How We Met and Why It Works

From a series of short form fictions taking inspiration from collage

Bertrand’s story…
“We first met at a weekly meditation class. On this particular evening, the teacher had facilitated a discussion about the practice of mettā in meditation. How the creation of benevolent thoughts, wishing peace, openness of the heart, healing and love were beneficial. During the talk, several people had contributed with questions, while others shared their own interpretations. Me? I knew little about the subject. Yet, as I sat there listening, an internal visualisation played through my mind showing a virtuoso musician in full flow with their instrument. I did my best to convey to the assembled, how this felt to me like an expression of mettā. The teacher received my comment well, which left me feeling encouraged. After the session had finished, Mary approached me and said how she’d enjoyed and related to my comment. We left the class together and walked around town. After an hour and a half of conversation, the clarity of her uncomplicated intellectualism had made a big impression on me. So much so, that the idea to ask for her hand in marriage came to me on that very first evening. I resisted, and when we parted, I felt genuinely satisfied with the idea of seeing her again, the following week.”

Mary’s story…
“The usual comment I get is about the age difference between us. There’s a thirty year gap. The next question usually alludes to the possibility that I am only with him for his money. Go on, kill me. I admit that financial security has been a factor – but you know what? Bertrand understands this too. Broadly speaking, I believe that successful relationships are based on considered trade-offs, or perhaps more accurately ‘trades-between’. This, and naked honesty – a trait I see as seriously lacking in most relationships I know. For sure, this comes with challenges. I find these challenges help nurture a mutual sense of engagement and responsibility within the relationship.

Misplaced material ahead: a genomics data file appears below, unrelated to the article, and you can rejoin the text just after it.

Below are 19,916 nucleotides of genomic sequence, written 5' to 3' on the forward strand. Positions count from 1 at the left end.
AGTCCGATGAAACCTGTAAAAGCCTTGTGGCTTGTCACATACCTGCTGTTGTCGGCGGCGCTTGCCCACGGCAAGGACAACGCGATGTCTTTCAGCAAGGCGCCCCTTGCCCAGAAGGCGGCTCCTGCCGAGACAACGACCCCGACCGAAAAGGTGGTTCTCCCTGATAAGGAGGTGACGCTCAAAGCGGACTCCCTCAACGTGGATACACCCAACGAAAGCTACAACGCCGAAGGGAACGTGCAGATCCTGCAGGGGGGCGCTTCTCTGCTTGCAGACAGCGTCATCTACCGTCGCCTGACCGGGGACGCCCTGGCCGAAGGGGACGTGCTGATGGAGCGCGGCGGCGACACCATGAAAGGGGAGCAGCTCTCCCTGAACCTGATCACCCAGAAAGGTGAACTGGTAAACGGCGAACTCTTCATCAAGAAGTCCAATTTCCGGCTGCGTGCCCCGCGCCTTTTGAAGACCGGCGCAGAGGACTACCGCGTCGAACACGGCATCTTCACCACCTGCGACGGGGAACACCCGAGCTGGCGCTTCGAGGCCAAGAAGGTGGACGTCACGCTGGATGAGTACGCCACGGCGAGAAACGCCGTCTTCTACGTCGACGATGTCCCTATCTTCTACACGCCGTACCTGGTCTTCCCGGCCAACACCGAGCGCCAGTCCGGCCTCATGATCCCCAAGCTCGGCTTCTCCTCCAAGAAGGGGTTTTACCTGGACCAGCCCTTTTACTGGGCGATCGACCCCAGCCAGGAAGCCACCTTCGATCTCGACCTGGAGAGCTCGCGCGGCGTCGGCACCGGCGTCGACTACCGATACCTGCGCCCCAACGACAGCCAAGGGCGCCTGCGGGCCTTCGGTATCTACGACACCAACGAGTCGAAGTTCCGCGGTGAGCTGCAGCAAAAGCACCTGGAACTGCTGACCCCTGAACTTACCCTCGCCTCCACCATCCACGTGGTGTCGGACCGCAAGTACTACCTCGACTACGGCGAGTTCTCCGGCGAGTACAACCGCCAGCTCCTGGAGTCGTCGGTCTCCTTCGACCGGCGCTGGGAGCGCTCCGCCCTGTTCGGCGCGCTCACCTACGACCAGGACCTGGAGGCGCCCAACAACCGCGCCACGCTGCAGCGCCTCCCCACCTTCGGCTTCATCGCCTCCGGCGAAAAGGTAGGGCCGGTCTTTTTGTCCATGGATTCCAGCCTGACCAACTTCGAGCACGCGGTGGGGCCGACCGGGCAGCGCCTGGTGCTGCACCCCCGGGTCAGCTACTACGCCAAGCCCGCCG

Married to an older man, I find I am appreciated for far more than just my body and good looks. I don’t feel a pressure to try to look beautiful. Bertrand has no hidden agenda. With past boyfriends, “sex” has usually topped the list – and as often as possible. Yes, he has a healthy libido; he’s also open-minded. But he is not obsessed with sex – I don’t wake in the morning to find him dry-humping my leg! Bertrand is interested in every aspect of my ‘self’ and I find this deeply gratifying. I count myself lucky to have met such a wonderful and caring husband.”

Meditation Yawns

So, I’m sat in a group, meditating,
The guy next to me yawns.
He squeaks around in his wooden chair,
Pulls his sleeves up,
Rubs his arm,
Yawns again.
More chair squeaks.

And again, a yawn –
Wide, quiet,
But clearly audible,
To me,
Like through headphones,
Air rushing into those two lungs.

His stomach rumbles.
Then, another yawn.
I’m serious,
These yawns are coming,
With mere seconds elapsed in between.